McIlroy chasing titles not money

The Bolton News: Rory McIlroy insists he is motivated by major titles not money after mega-bucks Nike deal Rory McIlroy insists he is motivated by major titles not money after mega-bucks Nike deal

Rory McIlroy insisted major titles matter more than money after taking a massive step towards becoming one of the biggest earners in sporting history.

McIlroy has signed a multi-year sponsorship deal with Nike and although details of the deal were not revealed, it has been widely reported to be a 10-year contract worth as much as £150million if the world number one, previously with Titleist, goes on winning majors.

And McIlroy is firmly focused on quickly adding to his two major titles, telling a press conference in Abu Dhabi: "I don't play golf for the money, I am well past that."

He added: "I'm a major champion and world number one, which I have always dreamed of being, and feel this is a company that can help me sustain that and win even more major titles. At the end of 2013, if I have not won another major I will be disappointed."

The 23-year-old from Northern Ireland will use Nike's full range of equipment, with the clubs in competitive action for the first time in the Abu Dhabi HSBC Championship later this week against a field including the other leading golf name in Nike colours, 14-major winner and world number two Tiger Woods.

Cindy Davis, president of Nike Golf, refused to discuss details of McIlroy's contract, including whether there were any "behaviour" clauses given previous problems with Nike athletes Woods and Lance Armstrong.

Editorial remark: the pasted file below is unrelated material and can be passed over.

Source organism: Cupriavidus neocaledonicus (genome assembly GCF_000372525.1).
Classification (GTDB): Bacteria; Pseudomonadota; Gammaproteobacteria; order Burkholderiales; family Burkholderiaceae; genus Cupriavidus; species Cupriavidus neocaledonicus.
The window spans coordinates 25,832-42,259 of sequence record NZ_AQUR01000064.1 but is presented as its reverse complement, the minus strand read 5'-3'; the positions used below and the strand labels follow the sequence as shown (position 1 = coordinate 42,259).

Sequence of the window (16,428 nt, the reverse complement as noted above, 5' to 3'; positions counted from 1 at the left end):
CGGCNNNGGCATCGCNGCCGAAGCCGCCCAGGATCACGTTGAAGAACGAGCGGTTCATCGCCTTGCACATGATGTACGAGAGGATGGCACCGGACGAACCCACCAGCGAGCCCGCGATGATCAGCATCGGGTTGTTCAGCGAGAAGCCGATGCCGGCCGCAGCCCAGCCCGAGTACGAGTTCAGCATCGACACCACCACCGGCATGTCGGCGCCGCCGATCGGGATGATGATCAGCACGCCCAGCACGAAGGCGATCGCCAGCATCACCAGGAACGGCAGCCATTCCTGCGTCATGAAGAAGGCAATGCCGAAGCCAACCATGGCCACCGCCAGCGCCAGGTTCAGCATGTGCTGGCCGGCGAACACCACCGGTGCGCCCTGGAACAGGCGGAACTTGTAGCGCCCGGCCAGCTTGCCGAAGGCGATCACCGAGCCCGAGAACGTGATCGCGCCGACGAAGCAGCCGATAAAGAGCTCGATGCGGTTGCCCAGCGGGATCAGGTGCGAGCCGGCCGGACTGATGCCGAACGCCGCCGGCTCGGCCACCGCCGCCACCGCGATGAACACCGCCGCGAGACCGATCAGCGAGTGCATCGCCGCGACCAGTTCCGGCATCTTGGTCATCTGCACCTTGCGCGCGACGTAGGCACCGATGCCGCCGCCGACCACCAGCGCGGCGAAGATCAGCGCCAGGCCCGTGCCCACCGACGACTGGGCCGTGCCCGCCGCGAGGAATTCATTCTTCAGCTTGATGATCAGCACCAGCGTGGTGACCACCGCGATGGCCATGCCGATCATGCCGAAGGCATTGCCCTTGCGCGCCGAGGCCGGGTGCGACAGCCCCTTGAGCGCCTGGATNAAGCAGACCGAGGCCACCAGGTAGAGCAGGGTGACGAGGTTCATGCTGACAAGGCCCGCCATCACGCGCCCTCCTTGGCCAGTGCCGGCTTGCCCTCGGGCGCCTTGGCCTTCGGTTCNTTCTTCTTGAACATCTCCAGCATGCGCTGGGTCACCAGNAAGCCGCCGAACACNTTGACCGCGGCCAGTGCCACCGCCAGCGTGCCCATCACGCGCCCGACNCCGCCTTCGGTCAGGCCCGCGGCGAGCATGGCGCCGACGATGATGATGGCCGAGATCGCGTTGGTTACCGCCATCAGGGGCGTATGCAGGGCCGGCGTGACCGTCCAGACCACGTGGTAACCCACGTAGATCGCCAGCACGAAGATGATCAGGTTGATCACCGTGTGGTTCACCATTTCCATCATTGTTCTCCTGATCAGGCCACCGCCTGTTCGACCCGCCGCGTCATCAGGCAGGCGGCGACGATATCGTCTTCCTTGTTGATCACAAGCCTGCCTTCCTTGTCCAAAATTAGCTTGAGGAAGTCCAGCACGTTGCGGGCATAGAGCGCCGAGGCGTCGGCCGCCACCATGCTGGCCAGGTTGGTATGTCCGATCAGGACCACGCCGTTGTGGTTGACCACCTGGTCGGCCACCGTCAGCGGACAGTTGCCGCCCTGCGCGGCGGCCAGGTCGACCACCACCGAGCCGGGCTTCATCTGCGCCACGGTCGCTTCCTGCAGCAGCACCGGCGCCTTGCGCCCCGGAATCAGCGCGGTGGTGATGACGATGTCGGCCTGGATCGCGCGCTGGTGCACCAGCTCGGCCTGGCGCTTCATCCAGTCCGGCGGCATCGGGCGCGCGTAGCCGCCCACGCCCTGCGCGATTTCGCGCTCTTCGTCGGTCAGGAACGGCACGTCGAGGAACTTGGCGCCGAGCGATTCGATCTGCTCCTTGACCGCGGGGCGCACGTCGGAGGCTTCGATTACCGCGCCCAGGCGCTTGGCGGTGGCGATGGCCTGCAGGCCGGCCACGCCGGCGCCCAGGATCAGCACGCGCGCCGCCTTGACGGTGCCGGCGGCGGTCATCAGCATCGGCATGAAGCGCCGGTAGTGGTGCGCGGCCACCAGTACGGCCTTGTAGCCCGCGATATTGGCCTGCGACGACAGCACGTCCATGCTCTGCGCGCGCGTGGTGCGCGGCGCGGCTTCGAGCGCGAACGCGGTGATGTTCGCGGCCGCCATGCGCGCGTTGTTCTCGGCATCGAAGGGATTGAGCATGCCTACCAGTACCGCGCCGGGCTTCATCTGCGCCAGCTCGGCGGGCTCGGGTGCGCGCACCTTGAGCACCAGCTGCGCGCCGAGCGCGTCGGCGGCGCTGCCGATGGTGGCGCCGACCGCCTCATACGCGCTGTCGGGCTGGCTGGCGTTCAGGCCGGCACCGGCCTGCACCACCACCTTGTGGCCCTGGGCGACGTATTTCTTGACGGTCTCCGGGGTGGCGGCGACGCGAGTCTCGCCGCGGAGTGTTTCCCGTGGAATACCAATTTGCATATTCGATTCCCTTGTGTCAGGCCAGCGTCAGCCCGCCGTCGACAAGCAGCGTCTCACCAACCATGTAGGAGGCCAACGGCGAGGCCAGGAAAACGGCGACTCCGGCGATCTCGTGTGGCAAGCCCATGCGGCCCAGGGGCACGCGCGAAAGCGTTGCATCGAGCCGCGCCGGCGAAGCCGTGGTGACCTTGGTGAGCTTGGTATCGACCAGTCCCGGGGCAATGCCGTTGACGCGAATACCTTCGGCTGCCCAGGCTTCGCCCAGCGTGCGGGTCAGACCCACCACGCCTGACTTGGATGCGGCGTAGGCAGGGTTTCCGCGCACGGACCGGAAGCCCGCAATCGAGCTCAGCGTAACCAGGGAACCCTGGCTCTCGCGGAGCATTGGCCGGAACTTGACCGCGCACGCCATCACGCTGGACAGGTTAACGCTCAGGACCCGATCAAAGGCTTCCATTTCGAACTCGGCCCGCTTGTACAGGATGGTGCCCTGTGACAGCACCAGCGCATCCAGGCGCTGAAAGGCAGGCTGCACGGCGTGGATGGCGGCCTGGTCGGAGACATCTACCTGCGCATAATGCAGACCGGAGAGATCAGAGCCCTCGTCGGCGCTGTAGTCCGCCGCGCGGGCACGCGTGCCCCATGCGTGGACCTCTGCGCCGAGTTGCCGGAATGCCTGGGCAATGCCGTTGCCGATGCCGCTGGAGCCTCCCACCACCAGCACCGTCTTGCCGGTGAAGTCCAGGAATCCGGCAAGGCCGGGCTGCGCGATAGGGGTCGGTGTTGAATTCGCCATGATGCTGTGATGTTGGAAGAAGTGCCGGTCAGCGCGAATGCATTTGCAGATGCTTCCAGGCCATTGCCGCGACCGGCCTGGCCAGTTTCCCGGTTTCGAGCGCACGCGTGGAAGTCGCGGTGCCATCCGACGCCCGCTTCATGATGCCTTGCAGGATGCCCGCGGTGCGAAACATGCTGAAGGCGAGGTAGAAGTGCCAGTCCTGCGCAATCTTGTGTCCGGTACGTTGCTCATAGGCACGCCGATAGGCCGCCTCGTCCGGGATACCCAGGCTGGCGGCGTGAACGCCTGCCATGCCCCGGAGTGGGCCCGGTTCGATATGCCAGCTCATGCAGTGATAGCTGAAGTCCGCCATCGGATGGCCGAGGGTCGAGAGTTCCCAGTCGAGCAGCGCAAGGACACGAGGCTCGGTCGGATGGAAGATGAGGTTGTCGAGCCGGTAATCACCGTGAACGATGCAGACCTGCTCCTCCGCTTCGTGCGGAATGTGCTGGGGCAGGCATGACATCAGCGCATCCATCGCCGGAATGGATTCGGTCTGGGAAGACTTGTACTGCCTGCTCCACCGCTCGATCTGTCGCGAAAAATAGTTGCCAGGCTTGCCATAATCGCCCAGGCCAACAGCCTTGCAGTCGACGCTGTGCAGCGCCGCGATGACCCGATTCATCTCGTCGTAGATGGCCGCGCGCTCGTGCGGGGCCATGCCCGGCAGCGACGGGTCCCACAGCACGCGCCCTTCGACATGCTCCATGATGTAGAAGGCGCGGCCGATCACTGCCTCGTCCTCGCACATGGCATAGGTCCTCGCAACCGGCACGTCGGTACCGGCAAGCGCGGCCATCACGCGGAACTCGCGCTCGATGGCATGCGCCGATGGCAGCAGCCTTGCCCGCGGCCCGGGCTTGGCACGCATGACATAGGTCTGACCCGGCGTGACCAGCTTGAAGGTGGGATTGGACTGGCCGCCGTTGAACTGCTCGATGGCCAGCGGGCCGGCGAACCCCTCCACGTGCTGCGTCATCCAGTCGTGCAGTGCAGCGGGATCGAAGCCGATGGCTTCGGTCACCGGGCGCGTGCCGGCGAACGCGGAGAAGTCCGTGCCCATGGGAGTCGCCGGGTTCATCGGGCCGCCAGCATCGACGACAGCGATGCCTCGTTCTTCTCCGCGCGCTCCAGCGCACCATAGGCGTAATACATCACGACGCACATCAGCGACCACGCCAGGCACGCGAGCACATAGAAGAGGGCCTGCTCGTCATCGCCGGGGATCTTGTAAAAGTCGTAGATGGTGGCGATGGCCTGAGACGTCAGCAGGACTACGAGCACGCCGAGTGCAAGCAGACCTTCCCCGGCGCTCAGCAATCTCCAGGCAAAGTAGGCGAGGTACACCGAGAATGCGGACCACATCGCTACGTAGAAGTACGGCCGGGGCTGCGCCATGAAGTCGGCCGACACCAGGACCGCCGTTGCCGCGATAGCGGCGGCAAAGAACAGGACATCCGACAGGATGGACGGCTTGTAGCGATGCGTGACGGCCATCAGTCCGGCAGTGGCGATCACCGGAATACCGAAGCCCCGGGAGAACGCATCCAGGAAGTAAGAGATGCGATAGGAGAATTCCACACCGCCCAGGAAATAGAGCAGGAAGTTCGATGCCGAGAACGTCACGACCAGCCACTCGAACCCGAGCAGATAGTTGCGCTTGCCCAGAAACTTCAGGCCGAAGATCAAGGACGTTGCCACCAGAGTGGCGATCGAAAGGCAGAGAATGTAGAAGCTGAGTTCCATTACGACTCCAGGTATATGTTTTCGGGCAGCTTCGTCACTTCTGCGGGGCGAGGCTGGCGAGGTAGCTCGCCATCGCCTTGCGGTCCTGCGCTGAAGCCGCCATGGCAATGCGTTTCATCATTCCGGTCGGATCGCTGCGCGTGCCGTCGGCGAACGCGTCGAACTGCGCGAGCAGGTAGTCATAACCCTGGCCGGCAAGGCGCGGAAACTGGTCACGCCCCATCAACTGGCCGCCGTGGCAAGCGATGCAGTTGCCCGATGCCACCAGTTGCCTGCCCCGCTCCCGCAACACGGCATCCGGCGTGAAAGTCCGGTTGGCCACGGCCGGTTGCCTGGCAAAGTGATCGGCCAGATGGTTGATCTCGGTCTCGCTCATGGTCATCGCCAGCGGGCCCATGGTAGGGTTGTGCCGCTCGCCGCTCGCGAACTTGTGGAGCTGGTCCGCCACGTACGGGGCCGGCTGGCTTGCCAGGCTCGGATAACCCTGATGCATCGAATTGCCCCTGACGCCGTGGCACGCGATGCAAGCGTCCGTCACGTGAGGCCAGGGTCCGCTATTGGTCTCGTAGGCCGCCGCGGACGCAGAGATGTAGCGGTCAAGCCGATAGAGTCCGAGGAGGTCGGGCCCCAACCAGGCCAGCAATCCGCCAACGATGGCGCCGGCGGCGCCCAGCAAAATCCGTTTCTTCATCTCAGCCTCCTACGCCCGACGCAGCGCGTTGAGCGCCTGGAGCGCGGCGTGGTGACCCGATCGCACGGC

But she added: "Rory is an extraordinary athlete who creates enormous excitement with his on-course performance while, at the same time, connecting with fans everywhere.

"He is the epitome of a Nike athlete and he is joining our team during the most exciting time in Nike Golf's history. We are looking forward to partnering with him to take his remarkable career to the next level."

McIlroy, a boy wonder who was the world under-10 champion in 1998, turned professional in 2007, two months after finishing as the leading amateur in The Open at Carnoustie. Only 18 at the time, he finished third in the Dunhill Links at St Andrews on just his second start in the paid ranks, but had to wait until the 2009 Dubai Desert Classic for his first victory.

Perhaps amazingly, he has still to win on European soil, all his successes since coming in America (five, including two majors), Asia (two) or back in the Middle East - he finished last season with five birdies in a row to lift the DP World Tour title in Dubai.

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